Blistering.com: The shorter ‘interlude’ tracks featured on Atra Mors were a particular standout in that they were standalone rather than song intro/outros. Was this an intentional choice or a natural event during the album’s creation?
Verkay: It definitely wasn't entirely intentional. Chris created "Requies Aeterna" toward the end of the writing of the album, with the intention of it being on the new album as an interlude, just no decision on placement until the final days of mixing. "A Tenebrous Vision" was written by Don [Zaros, keyboards] to be included over the ending of a song. It wasn't developing the way it was intended, so we nearly scrapped it until Don played it with several affects. We thought it sounded fantastic; giving it an atmosphere which sounded and felt like it was recorded over 100 years ago. We thought it really represented the theme of the album. Once Don recorded it, we listened back and were blown away.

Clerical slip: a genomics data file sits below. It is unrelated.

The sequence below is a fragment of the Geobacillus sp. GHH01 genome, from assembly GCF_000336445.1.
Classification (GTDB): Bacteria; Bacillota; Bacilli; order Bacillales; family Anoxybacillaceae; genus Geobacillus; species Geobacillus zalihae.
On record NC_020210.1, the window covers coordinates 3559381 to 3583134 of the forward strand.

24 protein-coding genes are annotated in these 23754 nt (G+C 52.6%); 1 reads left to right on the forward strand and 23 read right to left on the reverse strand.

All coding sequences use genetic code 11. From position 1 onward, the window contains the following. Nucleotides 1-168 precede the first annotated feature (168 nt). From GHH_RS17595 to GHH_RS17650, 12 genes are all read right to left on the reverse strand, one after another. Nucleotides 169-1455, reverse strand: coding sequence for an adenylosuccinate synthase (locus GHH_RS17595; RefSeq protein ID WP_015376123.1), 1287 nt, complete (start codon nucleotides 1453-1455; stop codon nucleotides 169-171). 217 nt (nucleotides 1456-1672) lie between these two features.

Blistering.com: Now that the album is out touring is likely in the plans. So where can we expect to see you first?
Verkay: I wish I could tell you where, but it's a bit early in planning. You are correct though, we definitely intend on touring in support of Atra Mors. There are so many places to visit and perform. We've toured Europe twice, the first being a mini-tour, the second having been a more extensive tour. We were only able to cover a few countries, so the list of countries to perform in continues to grow.